Thursday, 23/2/2017 | 9:17 UTC+0
  • Smoking cessation counseling can be effective when given shortly after lung cancer screening

    February 15, 2017 at 5:28 AM In the first successful randomized trial of its kind, researchers have provided preliminary evidence that telephone-based smoking cessation counseling given to smokers shortly after undergoing lung cancer screening can be effective at helping people stop smoking. “We found that at this teachable moment — a time when smokers are

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  • ADHD: Large imaging study confirms differences in several brain regions

    The largest imaging study of its kind finds that people diagnosed with ADHD have altered brains. It identifies size differences in several brain regions and the brain overall, with the greatest differences seen in children rather than adults. The researchers say that the findings – from brain images of more than 3,200 people – provide

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  • Restless Legs Syndrome Linked To Earlier Death Risk In Men

    A new study from the US finds that men with restless legs syndrome (RLS) may have a 39% increased risk of dying earlier compared to men without the condition, which is characterized by an irresistible urge to move the legs when lying down, accompanied by creeping, pulling and burning sensations that usually feel worse at

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  • UNC researchers find new potential route to treat asthma

    Researchers at the UNC School of Medicine believe they have isolated a protein that, when missing or depleted, can cause airway constriction, production of mucus, chest tightness, and difficulty breathing for the 334 million people worldwide who suffer from asthma. And they’re hopeful that this discovery, published in Nature Communications, will lead to more effective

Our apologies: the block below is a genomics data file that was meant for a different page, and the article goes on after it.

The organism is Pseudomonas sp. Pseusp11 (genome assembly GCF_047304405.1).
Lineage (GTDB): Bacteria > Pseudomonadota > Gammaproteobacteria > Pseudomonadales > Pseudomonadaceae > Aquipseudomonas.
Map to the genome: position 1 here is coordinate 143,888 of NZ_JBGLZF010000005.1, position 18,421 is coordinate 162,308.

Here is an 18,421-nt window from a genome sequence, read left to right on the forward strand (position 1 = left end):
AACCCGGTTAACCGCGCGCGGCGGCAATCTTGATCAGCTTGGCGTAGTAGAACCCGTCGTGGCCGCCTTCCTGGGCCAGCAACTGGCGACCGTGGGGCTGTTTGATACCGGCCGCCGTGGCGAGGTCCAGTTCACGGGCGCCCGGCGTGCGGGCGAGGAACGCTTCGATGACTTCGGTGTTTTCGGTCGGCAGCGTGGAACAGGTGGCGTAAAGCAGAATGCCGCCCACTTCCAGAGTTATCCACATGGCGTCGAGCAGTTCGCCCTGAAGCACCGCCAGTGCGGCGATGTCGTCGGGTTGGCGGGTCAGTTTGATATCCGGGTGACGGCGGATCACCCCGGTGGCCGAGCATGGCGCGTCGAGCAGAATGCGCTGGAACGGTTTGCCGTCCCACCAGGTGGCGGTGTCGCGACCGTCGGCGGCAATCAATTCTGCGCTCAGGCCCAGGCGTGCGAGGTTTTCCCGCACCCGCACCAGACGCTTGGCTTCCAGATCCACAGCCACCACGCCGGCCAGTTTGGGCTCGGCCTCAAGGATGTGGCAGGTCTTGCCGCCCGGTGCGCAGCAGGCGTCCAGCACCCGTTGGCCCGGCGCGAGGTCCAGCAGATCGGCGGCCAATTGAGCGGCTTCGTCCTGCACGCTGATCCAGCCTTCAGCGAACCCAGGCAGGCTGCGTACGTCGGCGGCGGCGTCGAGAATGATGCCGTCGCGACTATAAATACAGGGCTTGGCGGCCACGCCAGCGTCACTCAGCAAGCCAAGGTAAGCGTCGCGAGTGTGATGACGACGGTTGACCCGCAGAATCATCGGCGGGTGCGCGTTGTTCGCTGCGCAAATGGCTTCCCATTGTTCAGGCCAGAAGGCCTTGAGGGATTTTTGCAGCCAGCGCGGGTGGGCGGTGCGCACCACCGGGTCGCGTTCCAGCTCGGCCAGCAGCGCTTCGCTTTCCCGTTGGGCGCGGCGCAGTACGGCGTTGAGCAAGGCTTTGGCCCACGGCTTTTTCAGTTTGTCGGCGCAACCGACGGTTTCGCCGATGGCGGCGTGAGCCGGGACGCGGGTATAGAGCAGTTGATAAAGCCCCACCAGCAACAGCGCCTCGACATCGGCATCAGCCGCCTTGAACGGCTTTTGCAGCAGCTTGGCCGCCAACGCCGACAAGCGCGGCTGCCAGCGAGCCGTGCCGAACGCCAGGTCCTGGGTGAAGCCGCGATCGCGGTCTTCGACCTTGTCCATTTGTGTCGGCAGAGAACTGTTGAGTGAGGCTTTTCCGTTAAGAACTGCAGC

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  • Overcoming Multiple Sclerosis: Tips for Recovery from an MS Attack

    Multiple sclerosis is a disease that affects the central nervous system and the transmission of information between the brain and the body. Multiple sclerosis (MS) can be difficult to predict, making it hard for those with MS to manage the disease. However, there are some changes that people with MS can make to help control

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  • Smoking more hazardous for HIV patients than the virus itself

    Cigarette smokers who are HIV positive appear to have a higher chance of dying from smoking-related complications than from HIV, according to research published in the Journal of Infectious Diseases. Smoking is especially dangerous for people with HIV. Numerous health problems are associated with smoking. Smokers have a high chance of developing heart disease, cancer,

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  • Alzheimer's disease: New imaging compound may improve earlier diagnosis

    There is an urgent need for more effective ways to detect Alzheimer’s disease in its preclinical stage – before memory, confusion, and other cognitive problems appear. During this stage, while people appear symptom-free, abnormal proteins are already depositing throughout the brain. Now, a team has developed and tested a compound that appears able to identify

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  • Out in the cold: Why are the oldest people the most excluded?

    People over the age of 85 are significantly more likely to suffer social exclusion than those in the 65 to 84-year-old bracket, according to new research. In a study of more than 10,000 people over the age of 65, social policy researchers found the so-called ‘oldest old’ – classed as those 85 and over –

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  • Benefits of daily aspirin outweigh risk to stomach

    Stomach bleeds caused by aspirin are considerably less serious than the spontaneous bleeds that can occur in people not taking the drug, concludes a study led by Cardiff University. Published in the journal Public Library of Science, the extensive study of literature on aspirin reveals that while regular use of the drug increases the risk

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  • Parkinson-like symptoms in welders worsen with more manganese exposure

    New research involving shipyard and metal fabrication workers finds that increased exposure to the chemical element manganese in welding fumes is linked to the worsening of parkinsonism. This is a group of disorders that share some of the symptoms of Parkinson’s disease, such as slow movement and stiffness. The researchers found that cumulative exposure to

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